The prime minister also distributed relief among the Myanmar nationals and assured them of her government's continued humanitarian assistance. She said the government will keep providing them with food and medical treatment and there will be no problem in this regard.

"We must stand by the Myanmar refugees and extend all kinds of support ... as long as they don't return to their country, we will be with them," she said.

"Bangladesh is a country of 16 crore people and we've ensured their basic needs. We have also the capability of providing all kinds of help, including food and healthcare services, to the Myanmarese refugees."

The PM renewed her call upon the international community to mount pressure on Myanmar authorities to stop torture on the ethnic minority population and take back the Myanmar refugees from Bangladesh, reports BSS.

"They [Rakhine refugees] are human beings and they will live as human beings ... Why will they sustain such miseries?" she said.

Hasina drew Myanmar's attention to the fact that the massive exodus of its own population was tarnishing its image, saying this is not a matter of honour for any country.

Bangladesh was faced with protracted insurgency problems in its southeastern hills, she said, mentioning that its 64,000 refugees from India returned after the landmark 1996 peace agreement. "We hope Myanmar will take steps ensuring the return of its nationals," she said.

"My personal message is very clear, that they should consider this situation with the eyes of humanity," the premier told the BBC.

"Because these people, innocent people, the children, women, they are suffering. So these people, they belong to Myanmar. Hundreds of years they are staying there. How they [Myanmar] can deny that they are not their citizens?"

During the visit, the prime minister requested locals to look after the refugees.

"The people in this area, especially the youths, may not recall the Liberation War but we the elderly people still remember it. So we expect you to look after them," she said, apparently in reference to the massive refugee outflow from Bangladesh in 1971.

The prime minister mentioned that many international organisations extended their helping hands to the refugees while "we have constituted relief committees who are providing relief materials to the refugees".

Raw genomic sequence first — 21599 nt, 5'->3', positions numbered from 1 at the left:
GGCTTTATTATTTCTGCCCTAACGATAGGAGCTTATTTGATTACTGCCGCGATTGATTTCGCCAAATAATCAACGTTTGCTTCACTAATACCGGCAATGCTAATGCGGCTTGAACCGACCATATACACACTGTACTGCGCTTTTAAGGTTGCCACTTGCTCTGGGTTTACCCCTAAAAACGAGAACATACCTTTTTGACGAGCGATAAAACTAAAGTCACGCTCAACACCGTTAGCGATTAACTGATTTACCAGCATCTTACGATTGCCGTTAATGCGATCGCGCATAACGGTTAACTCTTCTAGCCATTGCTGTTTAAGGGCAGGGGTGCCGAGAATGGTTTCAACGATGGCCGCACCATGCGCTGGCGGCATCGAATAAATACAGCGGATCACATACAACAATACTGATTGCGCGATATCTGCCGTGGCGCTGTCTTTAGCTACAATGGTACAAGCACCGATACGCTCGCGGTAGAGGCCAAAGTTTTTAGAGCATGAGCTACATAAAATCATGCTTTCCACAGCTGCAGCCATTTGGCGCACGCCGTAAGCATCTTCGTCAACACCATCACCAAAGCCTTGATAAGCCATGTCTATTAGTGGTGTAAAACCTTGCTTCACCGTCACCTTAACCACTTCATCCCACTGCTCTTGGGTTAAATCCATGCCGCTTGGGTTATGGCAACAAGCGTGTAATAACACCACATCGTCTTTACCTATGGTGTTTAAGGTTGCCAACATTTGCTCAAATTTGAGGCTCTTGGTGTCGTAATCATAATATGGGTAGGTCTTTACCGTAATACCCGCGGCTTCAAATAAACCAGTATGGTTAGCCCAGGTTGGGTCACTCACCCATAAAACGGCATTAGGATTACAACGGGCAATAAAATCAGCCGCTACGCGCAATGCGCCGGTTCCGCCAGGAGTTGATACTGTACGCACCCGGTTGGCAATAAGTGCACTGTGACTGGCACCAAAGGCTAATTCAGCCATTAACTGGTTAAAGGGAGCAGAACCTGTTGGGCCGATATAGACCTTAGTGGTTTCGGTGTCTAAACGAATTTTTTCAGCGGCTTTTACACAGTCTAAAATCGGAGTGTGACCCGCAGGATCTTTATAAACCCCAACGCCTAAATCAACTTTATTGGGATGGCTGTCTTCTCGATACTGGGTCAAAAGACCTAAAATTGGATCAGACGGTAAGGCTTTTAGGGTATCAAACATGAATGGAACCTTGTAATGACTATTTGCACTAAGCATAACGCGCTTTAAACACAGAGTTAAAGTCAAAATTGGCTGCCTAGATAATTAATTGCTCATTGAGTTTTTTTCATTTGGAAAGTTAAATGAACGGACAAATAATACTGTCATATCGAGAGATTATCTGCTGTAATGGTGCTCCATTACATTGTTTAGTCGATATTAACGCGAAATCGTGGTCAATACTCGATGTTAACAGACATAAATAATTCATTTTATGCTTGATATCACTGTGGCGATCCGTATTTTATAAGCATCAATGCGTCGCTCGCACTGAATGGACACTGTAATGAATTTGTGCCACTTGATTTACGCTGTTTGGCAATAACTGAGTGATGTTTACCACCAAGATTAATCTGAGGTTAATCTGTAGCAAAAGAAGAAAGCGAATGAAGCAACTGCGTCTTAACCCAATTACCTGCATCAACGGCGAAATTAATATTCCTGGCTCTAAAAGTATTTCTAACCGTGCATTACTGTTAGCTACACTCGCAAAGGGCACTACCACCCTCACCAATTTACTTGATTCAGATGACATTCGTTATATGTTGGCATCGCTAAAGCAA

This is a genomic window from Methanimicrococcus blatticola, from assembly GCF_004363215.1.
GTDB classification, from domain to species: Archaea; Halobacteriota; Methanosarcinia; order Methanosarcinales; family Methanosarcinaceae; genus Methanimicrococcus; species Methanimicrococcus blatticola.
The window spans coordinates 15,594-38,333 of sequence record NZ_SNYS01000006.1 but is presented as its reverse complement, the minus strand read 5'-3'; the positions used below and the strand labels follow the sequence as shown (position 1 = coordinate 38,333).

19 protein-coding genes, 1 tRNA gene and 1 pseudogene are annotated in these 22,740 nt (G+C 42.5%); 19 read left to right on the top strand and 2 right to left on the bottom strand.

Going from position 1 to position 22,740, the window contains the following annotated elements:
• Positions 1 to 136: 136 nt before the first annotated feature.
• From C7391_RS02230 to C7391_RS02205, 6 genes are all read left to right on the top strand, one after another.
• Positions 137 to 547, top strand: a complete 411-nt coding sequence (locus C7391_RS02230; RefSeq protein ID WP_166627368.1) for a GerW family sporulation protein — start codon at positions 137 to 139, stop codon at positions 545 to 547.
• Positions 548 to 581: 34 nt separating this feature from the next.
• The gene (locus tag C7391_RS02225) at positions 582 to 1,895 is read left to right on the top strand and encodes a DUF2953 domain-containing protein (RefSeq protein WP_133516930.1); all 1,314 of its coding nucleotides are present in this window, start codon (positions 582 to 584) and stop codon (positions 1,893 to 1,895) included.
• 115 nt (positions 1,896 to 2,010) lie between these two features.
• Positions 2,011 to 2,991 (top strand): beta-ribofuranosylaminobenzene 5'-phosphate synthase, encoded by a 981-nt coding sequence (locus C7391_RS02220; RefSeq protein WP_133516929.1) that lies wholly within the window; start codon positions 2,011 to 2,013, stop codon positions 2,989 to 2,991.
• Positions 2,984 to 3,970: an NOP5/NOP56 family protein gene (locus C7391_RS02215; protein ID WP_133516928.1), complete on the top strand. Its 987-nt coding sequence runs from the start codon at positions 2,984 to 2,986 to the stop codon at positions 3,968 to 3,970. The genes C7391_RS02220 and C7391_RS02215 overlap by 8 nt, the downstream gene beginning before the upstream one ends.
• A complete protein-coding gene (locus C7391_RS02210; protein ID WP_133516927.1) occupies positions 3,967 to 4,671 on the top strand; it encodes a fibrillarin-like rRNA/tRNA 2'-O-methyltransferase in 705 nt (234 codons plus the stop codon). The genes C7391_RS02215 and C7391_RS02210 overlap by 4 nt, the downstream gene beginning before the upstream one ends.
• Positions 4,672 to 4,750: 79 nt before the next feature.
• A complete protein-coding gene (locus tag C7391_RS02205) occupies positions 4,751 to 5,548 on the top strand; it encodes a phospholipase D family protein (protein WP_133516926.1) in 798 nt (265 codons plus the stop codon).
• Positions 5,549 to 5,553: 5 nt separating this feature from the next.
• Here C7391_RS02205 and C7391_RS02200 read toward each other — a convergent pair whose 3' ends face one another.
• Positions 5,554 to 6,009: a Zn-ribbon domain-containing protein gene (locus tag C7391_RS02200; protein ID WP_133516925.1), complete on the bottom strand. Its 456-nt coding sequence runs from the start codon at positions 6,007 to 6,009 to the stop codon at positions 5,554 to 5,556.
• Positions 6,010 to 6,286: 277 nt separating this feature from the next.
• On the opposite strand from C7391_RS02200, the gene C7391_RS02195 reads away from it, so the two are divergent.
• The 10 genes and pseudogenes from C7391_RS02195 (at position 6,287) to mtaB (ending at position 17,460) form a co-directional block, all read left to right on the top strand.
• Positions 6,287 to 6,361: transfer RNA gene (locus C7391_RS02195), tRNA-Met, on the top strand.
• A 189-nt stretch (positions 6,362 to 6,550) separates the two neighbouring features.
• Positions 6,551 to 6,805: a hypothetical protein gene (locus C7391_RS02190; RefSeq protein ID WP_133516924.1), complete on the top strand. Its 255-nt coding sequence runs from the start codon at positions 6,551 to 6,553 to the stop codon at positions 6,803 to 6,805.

Besides, the PM said, the ruling Awami League, local administration, army and law enforcement agencies were providing humanitarian services to the refugees.

Hasina said the government was collecting name, address and identity of the Myanmar refugees. "We understand their problems and it's our responsibility to look after them," she said.

Prime minister's younger sister Sheikh Rehana, Road Transport and Bridges Minister Obaidul Quader, Housing and Public Works Minister Engineer Mosharraf Hossain, Home Minister Asaduzzaman Khan, Disaster Management and Relief Minister Mofazzal Hossain Chowdhury Maya, Chief Whip ASM Firoz and Army Chief General Abu Belal Muhammad Shafiul Huq were present.

ENSURE COORDINATION

The prime minister directed the officials of civil administration, army, navy, coastguards and other agencies to ensure coordination while dealing with the Myanmar refugees.

She asked the cabinet secretary to work on it in consultation with the Prime Minister's Office so that the entire relief operation and refugee management could be handled in a planned way.

The prime minister issued the directives while exchanging views with public representatives, civil and military officials and local leaders of Cox's Bazar at the district circuit house.

She also asked the army to strengthen its patrol and monitoring in the region alongside BGB, Rab, police and coastguards so that no one can engage in any terrorist acts.

About the ongoing registration process of the Myanmar nationals, Hasina instructed the authorities concerned to prepare ID cards for the refugees.